A good editing process includes the author's focus and mission, and assesses the writing's faithfulness to that focus and its reading audience. Clarity includes exceptional use of language. However, ten-dollar and more expensive words will not add value, if used carelessly or to impress. Most readers appreciate readability, interesting style and flow, and an approachable writing voice. These interests are guarded, along with basic book requirements, by good editing. 
     Perhaps you've read academic or scientific works, including research summaries, full of technical terms not familiar to the general public. Use of such terms fails if it spills over into general market books. The general market reader recognizes when a writer is trying more to impress than to inform, explain, or enlighten. 

At a book distributor's sales conference, I heard a German publisher (children's books in English for the U. S. market) gave a good example of what makes books popular with readers: Even experts in publishing are never sure. His company's first book of a series was expected to sell a few thousand copies; instead, it quickly sold tens of thousands...and in the especially tough market that is children's books.
     Trends and interests can shift overnight, changing the climate away from one publishing focus to another. What was expected to be a big seller can lag behind a title not expected to make much impact, in numbers of sales. Good editing cannot ensure success. It is a must, however, for getting a book into the market with a favorable chance. 

Thursday, October 6, 2011

Author Support: Karen Kingsbury, Best-selling Christian Author of ...

Author Support: Karen Kingsbury, Best-selling Christian Author of ...: by Jean Purcell If you have not yet read any of Karen Kingsbury's books, then you and I are in the same b...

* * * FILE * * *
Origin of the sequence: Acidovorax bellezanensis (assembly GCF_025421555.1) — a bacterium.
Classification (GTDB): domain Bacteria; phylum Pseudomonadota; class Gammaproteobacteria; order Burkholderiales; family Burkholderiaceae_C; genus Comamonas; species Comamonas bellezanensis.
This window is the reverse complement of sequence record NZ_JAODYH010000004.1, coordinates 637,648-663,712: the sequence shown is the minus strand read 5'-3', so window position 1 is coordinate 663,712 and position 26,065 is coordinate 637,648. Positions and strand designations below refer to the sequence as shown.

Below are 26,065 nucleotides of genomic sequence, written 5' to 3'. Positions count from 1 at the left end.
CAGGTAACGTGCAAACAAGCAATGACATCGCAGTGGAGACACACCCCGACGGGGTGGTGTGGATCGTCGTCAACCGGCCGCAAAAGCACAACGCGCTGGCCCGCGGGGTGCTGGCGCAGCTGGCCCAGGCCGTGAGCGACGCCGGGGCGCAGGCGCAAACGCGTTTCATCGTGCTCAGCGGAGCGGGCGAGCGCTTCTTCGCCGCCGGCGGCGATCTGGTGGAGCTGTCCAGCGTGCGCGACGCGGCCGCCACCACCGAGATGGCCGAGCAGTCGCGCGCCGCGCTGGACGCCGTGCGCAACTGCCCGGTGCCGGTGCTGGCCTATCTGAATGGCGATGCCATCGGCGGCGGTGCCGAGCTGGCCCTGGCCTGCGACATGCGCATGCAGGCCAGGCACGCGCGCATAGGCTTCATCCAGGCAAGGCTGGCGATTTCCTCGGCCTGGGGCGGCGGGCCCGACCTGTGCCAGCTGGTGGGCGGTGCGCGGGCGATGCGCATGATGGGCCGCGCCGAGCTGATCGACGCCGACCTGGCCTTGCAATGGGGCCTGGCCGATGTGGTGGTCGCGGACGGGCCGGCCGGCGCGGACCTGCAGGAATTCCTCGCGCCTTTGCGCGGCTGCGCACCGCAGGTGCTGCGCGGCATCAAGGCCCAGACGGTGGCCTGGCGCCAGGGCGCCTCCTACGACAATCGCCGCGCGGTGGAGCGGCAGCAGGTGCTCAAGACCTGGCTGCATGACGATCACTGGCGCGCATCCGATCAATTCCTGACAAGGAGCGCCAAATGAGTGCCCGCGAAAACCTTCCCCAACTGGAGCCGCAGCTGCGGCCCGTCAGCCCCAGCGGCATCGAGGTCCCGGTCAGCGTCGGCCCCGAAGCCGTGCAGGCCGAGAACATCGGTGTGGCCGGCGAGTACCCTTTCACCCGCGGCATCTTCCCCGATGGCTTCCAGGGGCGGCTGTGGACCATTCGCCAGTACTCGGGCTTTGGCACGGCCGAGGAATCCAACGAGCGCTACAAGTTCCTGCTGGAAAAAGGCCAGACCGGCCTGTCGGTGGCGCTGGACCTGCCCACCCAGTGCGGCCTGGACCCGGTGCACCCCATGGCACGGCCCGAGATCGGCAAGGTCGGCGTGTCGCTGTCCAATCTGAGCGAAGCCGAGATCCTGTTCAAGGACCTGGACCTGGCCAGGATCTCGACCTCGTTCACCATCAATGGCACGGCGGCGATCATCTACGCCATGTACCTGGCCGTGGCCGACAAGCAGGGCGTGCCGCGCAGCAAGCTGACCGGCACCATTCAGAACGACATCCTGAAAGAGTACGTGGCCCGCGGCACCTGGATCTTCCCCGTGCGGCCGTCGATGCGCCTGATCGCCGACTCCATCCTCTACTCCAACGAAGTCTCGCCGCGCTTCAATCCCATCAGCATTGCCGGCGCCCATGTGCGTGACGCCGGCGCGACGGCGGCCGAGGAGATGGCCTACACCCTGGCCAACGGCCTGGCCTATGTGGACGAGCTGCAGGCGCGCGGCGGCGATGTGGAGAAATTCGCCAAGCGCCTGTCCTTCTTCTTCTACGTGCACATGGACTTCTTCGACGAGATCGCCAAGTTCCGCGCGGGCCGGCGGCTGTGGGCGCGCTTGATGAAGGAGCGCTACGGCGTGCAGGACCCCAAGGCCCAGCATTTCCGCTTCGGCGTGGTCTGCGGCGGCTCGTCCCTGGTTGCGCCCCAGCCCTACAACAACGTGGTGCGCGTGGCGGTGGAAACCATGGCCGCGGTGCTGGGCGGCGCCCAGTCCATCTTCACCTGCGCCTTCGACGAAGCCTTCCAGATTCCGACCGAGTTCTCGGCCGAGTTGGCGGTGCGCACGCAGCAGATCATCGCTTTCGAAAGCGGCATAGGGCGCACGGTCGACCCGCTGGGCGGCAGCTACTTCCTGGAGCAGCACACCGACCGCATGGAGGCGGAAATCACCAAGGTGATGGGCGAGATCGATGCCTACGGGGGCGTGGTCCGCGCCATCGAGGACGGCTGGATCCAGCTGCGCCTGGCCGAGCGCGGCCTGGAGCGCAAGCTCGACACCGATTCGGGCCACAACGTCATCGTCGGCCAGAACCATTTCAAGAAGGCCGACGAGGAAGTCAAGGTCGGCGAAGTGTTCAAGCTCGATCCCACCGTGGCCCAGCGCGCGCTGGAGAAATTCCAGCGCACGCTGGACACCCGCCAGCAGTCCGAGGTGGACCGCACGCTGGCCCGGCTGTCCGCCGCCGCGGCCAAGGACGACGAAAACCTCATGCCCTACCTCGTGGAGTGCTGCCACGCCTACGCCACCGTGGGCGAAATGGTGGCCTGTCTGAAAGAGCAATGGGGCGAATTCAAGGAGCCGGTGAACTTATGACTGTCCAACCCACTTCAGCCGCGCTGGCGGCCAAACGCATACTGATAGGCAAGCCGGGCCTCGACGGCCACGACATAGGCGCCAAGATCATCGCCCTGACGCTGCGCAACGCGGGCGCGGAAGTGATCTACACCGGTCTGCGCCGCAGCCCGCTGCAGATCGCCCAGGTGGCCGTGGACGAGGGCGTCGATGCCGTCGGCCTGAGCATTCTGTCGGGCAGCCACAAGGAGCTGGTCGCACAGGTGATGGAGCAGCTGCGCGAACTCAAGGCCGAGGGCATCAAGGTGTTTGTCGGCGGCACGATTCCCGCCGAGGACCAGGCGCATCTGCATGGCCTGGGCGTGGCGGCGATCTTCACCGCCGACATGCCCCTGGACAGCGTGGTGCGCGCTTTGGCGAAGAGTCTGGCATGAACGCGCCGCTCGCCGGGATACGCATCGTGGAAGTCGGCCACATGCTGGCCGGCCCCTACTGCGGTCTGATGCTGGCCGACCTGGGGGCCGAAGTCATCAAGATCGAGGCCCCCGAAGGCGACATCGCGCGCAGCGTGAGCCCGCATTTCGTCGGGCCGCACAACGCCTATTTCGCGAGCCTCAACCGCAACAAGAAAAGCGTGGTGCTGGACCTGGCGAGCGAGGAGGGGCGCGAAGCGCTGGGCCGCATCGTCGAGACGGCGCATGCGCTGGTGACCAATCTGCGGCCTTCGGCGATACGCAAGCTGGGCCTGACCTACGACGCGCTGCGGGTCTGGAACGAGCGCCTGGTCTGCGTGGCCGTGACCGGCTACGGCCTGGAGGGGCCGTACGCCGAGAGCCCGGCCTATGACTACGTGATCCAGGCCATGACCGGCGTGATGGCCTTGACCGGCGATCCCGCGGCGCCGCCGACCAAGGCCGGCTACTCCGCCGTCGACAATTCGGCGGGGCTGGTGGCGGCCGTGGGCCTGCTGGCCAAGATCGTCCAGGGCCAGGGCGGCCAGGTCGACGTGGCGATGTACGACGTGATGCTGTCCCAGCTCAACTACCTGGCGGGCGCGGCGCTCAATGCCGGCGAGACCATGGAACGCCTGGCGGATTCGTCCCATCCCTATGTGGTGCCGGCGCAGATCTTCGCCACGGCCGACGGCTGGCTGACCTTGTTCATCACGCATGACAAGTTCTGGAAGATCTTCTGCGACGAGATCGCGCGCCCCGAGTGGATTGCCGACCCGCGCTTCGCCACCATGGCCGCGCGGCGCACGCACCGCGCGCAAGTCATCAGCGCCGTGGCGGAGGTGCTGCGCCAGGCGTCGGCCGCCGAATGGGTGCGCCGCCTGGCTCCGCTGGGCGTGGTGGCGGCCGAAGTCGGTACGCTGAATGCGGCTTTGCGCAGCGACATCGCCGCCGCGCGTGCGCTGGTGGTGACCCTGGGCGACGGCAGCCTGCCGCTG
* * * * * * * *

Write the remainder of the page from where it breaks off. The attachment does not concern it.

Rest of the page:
Karen Kingsbury, Best-selling Christian Author of Unlocked, about Autism

by Jean Purcell

If you have not yet read any of Karen Kingsbury's books, then you and I are in the same boat. I do not usually gravitate toward bestselling fiction. However, I want to pass this info along to you, and to make a note to myself, about Karen Kingsbury's NYT best-seller: Unlocked. The author's name appears in a list I published earlier, of best-selling Christian books of 2010.
Author Karen Kingsbury/PRWeb
     Unlocked came about from the author's experience, as many books do. Kingsbury observed the struggles of a young friend considered to be "autistic"; she saw his condition as a "locked in" situation. Her close proximity to autism issues led her to learn more about autism and what was called "the autistic community"--parents, extended family, friends of family, and doctors and teachers.     
      If you want to know more about autism and the sub-topic, very important, of bullying, you can go to YouTube for "special behind-the-scenes insight into the writing of the book and Kingsbury's personal connection to the disease, through family friends who inspired Unlocked" (PRWeb,  Thursday, October 6, 2011).  
     I'll ask for the book at my local library in Howard County, Maryland, where my husband Jim and I borrow fiction books. Unlocked is also available through brick-and-mortar stores and on-line booksellers.